Rebekah’s Report: A Political Review – Government Official Corruption. Call for Change


Rebekah Davis, Staff Writer

Government corruption has become such a huge issue of late, that many citizens are beginning to not trust the very people that were elected to represent them. It would seem that every time the television is turned to the news, a new government related scandal is being exploited ruthlessly.


A recent story of the former Virginia governor and increasingly influential Republican, Rob McDonnell, has been circulating newsrooms. McDonnell was found guilty on eleven charges of influence-peddling while presiding as governor.  He accepted gifts and checks, totaling thousands of dollars, in business transactions of decidedly deceitful intent. McDonnell awaits sentencing, scheduled for Jan. 6.


Other notable politicians have been convicted of similar corruption as that of McDonnell. Annette Bosworth, for example, is a former US Senate candidate from South Dakota, who is currently facing multiple charges of perjury and filing false documents. Bosworth awaits trial, scheduled for February 4, 2015.


Trey Radel, Republican congressman from Florida, pled guilty in Nov. 2013 for possession of cocaine. After buying the illegal substance from an undercover police officer, Radel was arrested. He pled guilty, claiming he had a disease and was in need of serious help. He was sentenced to probation and a small fine. In January 2014, Radel took it upon himself to resign from office as a personal decision that he was incapable of upholding his duty to the nation.


These three political figures are mere numbers on the list of politicians who have abused the powers and privileges associated with the office they were chosen to uphold. Citizens voted for these men and women and entrusted them to lead the nation, yet were blindsided when money, power and greed became the values of those very leaders.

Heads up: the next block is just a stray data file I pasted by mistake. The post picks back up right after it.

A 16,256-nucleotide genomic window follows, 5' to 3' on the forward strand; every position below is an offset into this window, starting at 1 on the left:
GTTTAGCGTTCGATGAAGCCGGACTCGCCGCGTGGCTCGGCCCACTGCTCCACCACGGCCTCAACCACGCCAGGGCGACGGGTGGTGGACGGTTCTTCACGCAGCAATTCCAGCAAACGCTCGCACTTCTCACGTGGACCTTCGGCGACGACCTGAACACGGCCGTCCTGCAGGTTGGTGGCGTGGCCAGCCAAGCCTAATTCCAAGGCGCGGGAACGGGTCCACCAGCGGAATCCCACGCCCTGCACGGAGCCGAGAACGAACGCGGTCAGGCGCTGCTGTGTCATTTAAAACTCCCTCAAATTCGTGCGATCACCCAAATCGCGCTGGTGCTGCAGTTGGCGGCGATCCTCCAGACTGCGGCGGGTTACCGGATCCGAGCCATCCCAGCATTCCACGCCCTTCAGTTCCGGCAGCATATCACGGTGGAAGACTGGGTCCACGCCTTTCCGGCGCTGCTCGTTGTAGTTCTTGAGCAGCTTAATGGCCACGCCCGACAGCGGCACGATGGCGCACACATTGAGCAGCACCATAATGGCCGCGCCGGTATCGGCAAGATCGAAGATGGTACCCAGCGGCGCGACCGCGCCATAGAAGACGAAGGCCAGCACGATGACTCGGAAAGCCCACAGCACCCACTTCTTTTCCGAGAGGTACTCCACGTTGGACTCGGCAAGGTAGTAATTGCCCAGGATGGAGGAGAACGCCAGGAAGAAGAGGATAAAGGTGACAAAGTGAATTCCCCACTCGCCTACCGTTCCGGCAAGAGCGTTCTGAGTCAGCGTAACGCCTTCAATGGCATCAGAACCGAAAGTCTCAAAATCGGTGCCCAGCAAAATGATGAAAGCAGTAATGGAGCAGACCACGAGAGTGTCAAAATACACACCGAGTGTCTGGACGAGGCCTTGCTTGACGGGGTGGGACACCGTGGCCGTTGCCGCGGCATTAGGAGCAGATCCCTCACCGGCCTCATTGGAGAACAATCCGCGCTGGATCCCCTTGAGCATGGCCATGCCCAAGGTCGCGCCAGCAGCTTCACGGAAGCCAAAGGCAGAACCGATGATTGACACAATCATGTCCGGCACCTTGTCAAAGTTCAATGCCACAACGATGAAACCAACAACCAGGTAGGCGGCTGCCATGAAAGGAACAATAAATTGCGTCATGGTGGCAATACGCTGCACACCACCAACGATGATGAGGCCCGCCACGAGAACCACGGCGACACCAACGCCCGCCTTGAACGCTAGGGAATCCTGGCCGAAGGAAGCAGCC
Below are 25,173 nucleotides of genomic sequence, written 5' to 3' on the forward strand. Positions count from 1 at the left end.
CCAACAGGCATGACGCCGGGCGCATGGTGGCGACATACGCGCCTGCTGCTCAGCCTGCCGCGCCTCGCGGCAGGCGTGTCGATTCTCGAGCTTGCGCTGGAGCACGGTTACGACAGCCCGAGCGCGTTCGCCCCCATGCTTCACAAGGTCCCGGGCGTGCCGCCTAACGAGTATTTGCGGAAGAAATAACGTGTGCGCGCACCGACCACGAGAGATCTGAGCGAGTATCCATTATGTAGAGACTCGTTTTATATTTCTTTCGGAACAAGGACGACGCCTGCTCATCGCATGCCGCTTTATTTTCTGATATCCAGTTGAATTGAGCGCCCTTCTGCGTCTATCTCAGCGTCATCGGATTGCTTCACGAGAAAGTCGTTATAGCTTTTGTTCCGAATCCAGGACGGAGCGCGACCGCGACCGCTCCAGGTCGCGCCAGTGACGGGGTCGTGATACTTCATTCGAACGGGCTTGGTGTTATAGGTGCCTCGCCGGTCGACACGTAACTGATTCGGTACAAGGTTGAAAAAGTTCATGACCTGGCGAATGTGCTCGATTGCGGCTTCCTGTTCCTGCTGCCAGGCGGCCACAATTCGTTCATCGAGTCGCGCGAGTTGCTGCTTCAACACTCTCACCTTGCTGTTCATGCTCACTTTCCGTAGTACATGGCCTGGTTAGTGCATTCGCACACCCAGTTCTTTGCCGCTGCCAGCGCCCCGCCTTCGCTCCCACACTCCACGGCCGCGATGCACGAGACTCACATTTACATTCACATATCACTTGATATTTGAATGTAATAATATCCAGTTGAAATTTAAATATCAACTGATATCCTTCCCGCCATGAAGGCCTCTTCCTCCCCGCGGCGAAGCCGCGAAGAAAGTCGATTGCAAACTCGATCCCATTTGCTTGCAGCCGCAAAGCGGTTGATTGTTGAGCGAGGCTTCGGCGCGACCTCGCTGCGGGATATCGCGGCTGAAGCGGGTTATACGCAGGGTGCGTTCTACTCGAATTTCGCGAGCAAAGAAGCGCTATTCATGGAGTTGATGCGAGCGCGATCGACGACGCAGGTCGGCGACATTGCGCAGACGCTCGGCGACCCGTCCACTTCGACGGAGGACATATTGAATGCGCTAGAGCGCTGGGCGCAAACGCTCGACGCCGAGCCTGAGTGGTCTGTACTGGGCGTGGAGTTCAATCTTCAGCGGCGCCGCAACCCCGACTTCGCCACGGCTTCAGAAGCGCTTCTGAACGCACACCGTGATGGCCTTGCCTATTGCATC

Political corruption is such a rampant issue that many fear will never get better. The US government has lost so many citizen’s trust because officials are portraying themselves in a glorified light when running for office, yet after being elected, their character turns from upstanding to unreliable.


The government is a representation of the people, yet the officials that are chosen become too quickly blinded by other counterproductive incentives. One of the most practical ways of extinguishing the heat of corruption is by electing officials who are trustworthy and have proven their worth under trial. It is the duty of the people to carefully and thoroughly examine the officials they select to represent them. It is the duty of the people to charge only the most noble of heart and pure of character to lead the nation. It is the duty of the people to become actively involved in the voting process to eliminate chances of corruption. If only half of the country’s citizens vote for officials, how can the nation trust the person representing their values? Citizens of all backgrounds and circumstances who are eligible to vote are responsible for voting. By getting involved in the voting process, Americans have a chance to weed out political corruption bit by bit.